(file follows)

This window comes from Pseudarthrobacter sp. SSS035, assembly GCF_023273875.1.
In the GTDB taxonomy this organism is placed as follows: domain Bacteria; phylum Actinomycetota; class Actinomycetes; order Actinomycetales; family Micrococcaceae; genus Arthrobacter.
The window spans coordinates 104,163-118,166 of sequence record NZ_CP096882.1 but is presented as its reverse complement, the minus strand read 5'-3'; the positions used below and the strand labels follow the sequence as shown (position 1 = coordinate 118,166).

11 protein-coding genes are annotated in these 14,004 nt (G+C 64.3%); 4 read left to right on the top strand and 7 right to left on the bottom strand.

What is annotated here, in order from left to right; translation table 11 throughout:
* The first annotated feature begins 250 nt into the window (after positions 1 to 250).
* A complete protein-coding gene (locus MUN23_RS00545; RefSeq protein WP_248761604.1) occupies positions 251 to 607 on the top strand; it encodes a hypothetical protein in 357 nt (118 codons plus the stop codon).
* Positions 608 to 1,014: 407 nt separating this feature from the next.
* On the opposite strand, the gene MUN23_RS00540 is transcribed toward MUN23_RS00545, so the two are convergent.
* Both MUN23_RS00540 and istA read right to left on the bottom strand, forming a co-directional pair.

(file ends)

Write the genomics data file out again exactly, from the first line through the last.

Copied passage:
This window comes from Pseudarthrobacter sp. SSS035, assembly GCF_023273875.1.
In the GTDB taxonomy this organism is placed as follows: domain Bacteria; phylum Actinomycetota; class Actinomycetes; order Actinomycetales; family Micrococcaceae; genus Arthrobacter.
The window spans coordinates 104,163-118,166 of sequence record NZ_CP096882.1 but is presented as its reverse complement, the minus strand read 5'-3'; the positions used below and the strand labels follow the sequence as shown (position 1 = coordinate 118,166).

11 protein-coding genes are annotated in these 14,004 nt (G+C 64.3%); 4 read left to right on the top strand and 7 right to left on the bottom strand.

What is annotated here, in order from left to right; translation table 11 throughout:
* The first annotated feature begins 250 nt into the window (after positions 1 to 250).
* A complete protein-coding gene (locus MUN23_RS00545; RefSeq protein WP_248761604.1) occupies positions 251 to 607 on the top strand; it encodes a hypothetical protein in 357 nt (118 codons plus the stop codon).
* Positions 608 to 1,014: 407 nt separating this feature from the next.
* On the opposite strand, the gene MUN23_RS00540 is transcribed toward MUN23_RS00545, so the two are convergent.
* Both MUN23_RS00540 and istA read right to left on the bottom strand, forming a co-directional pair.